25 May 2011

The Parker House, The Last Hurrah, and Edwin O'Connor, Boston, Massachusetts

 'The Parker House

'One of Boston's luxury hotels, opened by innovative hostellier Harvey Parker, the Parker House has been operating on this site since 1856. Parker introduced the European plan, started the practice of serving meals continuously, and coined the word scrod, the fresh white fish catch of the day. The famous Parker Roll and the Boston Cream Pie originated here.

'Among the illustrious patrons of the Parker House were Charles Dickens, Ulysses S. Grant and John F. Kennedy. The members of The Saturday Club, a group of leading 19th century authors including Emerson, Lowell and Longfellow, gathered here.'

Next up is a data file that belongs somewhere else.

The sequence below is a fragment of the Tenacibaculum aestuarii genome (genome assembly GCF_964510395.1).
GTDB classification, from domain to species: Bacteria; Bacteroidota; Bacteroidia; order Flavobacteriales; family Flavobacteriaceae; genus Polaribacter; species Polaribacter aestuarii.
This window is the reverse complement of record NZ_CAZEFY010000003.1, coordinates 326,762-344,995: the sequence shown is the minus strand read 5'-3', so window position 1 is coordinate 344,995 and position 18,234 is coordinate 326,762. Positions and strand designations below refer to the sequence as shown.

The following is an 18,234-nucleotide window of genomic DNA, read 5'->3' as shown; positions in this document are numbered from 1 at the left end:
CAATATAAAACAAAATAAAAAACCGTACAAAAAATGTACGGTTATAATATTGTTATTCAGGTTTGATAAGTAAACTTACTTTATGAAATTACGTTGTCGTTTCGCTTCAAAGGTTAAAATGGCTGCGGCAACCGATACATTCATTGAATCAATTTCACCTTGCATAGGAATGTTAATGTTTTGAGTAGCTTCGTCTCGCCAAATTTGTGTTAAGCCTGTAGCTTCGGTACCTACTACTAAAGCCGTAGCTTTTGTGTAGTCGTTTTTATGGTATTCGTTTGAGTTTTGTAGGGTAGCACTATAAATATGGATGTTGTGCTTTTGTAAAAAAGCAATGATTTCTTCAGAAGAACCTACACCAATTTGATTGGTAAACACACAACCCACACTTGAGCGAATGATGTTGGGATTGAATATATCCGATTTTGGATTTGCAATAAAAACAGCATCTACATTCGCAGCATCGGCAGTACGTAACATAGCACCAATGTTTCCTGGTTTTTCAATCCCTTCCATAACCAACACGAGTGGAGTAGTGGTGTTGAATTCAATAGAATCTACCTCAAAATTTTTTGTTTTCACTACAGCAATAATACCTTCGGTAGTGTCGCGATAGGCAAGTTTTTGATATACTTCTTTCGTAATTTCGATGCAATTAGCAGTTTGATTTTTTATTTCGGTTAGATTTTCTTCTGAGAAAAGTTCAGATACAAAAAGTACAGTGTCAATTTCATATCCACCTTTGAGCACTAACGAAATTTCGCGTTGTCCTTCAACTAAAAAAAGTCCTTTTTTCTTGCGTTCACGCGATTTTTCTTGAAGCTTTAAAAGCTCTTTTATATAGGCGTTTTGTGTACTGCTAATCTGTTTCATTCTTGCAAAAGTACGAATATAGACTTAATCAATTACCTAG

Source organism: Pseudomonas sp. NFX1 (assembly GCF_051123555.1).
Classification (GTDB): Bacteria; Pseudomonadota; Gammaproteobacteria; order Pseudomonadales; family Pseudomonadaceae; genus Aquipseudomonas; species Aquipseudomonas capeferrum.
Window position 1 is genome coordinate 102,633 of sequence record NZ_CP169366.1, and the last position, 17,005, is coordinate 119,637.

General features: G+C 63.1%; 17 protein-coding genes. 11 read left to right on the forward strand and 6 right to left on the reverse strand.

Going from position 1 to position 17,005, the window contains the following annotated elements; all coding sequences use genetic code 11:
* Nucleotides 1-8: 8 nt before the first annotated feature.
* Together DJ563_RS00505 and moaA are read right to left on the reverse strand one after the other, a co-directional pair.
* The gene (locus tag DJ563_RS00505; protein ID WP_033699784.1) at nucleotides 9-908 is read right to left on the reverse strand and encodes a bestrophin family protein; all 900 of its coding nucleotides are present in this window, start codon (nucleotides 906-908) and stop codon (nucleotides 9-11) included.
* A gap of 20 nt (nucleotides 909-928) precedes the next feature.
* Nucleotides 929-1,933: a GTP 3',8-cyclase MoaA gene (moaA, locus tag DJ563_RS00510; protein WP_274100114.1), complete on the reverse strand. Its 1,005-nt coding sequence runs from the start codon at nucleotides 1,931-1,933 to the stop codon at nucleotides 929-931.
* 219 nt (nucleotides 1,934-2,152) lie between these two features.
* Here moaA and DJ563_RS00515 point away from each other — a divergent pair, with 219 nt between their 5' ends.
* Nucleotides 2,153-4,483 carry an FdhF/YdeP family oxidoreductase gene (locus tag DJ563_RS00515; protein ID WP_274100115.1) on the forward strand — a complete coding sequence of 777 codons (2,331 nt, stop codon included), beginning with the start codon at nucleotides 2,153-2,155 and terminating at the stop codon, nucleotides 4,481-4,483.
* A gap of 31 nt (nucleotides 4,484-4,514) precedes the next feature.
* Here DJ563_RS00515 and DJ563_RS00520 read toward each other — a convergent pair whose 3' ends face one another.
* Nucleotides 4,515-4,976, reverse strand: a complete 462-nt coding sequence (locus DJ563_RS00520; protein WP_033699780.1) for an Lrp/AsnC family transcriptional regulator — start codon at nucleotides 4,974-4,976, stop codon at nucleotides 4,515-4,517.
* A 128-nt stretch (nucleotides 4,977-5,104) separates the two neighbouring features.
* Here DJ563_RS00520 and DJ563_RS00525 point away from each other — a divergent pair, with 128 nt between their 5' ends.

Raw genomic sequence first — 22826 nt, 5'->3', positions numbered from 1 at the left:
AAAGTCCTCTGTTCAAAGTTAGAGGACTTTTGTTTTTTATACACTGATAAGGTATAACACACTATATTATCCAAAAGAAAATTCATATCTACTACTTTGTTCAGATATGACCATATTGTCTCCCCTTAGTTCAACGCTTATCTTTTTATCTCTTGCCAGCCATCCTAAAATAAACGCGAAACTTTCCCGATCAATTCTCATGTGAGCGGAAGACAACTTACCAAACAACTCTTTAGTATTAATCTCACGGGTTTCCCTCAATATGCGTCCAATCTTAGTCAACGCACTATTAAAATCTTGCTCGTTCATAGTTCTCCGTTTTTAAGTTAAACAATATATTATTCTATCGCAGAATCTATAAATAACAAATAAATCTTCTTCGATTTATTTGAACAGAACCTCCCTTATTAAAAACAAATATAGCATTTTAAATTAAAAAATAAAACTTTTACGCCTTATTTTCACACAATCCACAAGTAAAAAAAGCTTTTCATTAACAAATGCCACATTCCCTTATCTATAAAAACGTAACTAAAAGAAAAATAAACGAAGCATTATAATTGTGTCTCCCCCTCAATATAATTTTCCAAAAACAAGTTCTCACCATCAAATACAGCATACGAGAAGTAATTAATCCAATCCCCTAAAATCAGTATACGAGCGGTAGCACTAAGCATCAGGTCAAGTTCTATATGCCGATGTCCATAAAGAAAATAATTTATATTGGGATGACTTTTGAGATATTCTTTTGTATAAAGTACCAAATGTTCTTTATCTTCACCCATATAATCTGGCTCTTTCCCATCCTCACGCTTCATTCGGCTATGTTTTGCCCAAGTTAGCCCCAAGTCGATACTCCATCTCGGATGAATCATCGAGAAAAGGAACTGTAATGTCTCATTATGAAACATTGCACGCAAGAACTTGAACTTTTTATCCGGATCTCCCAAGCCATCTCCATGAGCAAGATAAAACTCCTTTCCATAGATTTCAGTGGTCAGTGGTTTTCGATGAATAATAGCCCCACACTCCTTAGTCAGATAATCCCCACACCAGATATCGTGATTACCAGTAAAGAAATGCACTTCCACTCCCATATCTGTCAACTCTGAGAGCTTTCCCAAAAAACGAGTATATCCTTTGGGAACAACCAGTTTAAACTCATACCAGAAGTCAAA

The original Parker House has gone, but the bar of the present one is called 'The Last Hurrah' after a 1956 novel by Edwin O'Connor (1918-68), who won the Pulitzer Prize in 1961 for The Edge of Sadness.

Diagonally opposite the bar, on School Street, is the Old City Hall, which plays a prominent part in The Last Hurrah. O'Connor's protagonist is the mayor, Frank Skeffington Jr., who was obviously modeled on the highly disreputable mayor James Michael Curley.

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